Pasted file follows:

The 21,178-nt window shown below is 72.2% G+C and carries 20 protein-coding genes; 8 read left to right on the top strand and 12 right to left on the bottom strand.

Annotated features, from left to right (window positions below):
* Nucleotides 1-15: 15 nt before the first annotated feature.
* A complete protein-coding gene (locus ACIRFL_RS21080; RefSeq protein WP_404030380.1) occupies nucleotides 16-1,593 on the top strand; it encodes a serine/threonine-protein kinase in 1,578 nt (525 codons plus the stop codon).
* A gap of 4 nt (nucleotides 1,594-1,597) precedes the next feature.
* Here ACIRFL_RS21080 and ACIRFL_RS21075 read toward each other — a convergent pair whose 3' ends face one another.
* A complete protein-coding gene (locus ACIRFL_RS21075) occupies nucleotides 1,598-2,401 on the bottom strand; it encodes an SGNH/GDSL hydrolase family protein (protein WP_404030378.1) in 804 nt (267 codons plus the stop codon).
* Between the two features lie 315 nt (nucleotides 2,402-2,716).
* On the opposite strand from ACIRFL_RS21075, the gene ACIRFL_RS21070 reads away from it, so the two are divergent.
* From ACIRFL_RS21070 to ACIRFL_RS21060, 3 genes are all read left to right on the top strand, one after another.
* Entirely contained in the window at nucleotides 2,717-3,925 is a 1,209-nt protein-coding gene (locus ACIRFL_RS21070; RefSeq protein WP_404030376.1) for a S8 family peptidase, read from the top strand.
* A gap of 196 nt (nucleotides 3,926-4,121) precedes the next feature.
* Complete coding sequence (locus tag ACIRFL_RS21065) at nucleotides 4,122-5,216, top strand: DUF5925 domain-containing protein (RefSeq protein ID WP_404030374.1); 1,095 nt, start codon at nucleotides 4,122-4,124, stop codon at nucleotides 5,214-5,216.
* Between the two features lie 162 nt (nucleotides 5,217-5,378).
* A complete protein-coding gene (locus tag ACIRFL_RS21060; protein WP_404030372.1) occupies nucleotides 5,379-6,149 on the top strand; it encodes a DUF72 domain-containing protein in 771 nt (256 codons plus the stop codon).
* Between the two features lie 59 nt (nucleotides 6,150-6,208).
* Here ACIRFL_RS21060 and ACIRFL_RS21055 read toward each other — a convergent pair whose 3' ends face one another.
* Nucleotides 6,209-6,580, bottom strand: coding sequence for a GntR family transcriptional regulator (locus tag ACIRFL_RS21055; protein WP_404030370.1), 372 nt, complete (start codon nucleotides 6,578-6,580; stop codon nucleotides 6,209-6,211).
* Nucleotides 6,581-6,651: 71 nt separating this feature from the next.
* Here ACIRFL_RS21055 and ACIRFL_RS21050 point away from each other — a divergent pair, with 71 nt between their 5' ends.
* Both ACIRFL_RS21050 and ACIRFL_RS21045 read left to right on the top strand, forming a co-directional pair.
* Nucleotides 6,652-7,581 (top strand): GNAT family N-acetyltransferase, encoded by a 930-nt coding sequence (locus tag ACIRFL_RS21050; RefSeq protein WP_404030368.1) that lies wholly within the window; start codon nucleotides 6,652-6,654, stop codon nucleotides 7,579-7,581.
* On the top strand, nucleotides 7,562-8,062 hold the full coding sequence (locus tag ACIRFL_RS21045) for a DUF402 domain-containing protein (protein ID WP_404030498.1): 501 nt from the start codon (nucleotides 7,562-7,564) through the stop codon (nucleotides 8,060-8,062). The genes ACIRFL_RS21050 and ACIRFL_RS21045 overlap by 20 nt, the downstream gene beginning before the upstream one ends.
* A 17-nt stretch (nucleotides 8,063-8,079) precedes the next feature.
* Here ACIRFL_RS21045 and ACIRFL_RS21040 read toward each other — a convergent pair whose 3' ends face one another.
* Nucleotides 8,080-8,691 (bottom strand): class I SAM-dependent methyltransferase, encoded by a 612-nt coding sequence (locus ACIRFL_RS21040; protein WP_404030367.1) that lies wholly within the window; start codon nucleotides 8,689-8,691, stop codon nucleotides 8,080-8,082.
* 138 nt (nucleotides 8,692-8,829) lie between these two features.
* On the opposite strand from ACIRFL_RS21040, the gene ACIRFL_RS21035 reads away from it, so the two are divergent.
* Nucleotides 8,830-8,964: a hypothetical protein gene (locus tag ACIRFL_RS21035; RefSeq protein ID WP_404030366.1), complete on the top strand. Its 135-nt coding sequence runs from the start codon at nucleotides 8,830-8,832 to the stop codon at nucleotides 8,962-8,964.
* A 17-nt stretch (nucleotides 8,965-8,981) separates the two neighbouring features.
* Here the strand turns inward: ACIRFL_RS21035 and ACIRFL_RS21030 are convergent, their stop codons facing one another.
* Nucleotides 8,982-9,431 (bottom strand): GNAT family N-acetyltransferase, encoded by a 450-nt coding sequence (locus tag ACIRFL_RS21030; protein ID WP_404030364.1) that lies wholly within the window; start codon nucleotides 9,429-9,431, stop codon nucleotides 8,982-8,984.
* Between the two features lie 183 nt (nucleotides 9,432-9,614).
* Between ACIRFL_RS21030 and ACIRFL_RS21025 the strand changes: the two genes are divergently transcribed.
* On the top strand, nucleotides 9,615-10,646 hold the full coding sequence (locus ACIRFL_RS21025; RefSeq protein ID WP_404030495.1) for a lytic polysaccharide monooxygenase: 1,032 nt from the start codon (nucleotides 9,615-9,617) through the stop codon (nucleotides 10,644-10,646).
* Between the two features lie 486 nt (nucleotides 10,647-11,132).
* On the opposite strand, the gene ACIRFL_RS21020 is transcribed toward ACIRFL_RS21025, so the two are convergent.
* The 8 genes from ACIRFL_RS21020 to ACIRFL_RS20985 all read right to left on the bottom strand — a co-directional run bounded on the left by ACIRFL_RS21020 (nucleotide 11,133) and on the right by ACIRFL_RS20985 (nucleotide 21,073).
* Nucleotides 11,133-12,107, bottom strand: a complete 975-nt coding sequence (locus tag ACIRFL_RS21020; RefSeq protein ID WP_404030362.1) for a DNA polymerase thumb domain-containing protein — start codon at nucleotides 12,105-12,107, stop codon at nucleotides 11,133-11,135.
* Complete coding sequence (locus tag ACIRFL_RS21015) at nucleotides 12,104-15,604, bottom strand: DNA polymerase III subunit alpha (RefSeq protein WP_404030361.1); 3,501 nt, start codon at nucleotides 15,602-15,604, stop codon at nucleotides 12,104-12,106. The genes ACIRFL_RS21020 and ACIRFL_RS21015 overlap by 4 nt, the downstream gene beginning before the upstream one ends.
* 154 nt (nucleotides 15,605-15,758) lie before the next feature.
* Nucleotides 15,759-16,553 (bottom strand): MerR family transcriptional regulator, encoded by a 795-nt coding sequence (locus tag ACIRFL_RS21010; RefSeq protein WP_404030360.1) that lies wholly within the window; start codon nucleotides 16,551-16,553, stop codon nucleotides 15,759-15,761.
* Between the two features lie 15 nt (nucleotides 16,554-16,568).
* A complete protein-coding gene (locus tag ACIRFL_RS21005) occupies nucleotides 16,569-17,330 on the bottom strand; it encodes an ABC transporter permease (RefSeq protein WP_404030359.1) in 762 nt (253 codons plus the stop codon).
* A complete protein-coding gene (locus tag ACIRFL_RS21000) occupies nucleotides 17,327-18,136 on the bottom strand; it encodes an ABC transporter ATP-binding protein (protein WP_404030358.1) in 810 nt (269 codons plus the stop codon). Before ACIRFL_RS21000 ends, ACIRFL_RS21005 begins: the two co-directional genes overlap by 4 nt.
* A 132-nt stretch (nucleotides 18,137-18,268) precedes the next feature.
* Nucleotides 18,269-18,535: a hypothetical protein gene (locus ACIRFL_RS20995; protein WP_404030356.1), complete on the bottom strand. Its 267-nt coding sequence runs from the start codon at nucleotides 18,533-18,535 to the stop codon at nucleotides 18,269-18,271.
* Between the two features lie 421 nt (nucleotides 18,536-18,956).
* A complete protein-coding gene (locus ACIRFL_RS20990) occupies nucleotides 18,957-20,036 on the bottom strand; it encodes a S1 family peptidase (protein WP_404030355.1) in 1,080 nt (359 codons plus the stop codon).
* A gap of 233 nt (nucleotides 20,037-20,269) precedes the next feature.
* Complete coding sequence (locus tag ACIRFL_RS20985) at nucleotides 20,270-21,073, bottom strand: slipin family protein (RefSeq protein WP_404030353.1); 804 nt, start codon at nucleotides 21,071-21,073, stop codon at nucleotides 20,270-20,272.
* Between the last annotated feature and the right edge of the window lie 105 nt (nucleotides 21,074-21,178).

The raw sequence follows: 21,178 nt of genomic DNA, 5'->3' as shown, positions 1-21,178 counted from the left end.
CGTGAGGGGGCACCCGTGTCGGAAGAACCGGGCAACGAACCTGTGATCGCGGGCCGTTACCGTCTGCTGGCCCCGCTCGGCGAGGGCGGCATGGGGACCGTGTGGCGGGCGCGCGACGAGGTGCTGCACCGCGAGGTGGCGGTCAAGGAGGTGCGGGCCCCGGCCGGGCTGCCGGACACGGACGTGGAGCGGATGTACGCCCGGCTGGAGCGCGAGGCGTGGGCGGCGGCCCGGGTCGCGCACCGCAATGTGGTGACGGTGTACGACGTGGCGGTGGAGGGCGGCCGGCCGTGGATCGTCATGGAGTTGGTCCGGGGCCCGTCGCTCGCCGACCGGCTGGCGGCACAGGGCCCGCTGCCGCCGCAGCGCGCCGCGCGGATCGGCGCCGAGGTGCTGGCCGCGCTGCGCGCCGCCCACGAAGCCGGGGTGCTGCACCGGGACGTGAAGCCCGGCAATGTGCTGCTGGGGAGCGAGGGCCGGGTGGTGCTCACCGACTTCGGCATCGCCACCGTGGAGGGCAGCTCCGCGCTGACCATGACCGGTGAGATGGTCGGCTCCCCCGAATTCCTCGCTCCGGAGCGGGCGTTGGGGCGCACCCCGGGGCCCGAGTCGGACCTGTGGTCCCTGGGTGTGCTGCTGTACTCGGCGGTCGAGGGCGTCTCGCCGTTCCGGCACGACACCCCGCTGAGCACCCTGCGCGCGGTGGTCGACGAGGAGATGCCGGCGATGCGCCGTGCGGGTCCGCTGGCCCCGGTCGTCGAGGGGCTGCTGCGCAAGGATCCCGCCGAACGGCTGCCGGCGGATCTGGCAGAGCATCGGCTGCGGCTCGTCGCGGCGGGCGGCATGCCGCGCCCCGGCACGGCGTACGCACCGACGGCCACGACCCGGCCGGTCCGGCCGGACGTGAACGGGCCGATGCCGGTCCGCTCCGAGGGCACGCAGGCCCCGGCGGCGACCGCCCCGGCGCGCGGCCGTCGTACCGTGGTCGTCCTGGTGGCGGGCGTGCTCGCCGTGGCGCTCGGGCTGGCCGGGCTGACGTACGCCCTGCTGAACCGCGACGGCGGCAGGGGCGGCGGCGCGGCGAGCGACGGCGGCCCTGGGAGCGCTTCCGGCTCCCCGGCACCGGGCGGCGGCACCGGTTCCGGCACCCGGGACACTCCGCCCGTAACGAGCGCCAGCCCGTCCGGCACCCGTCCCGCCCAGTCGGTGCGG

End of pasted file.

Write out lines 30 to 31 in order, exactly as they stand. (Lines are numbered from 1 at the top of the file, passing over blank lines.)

* A 17-nt stretch (nucleotides 8,965-8,981) separates the two neighbouring features.
* Here the strand turns inward: ACIRFL_RS21035 and ACIRFL_RS21030 are convergent, their stop codons facing one another.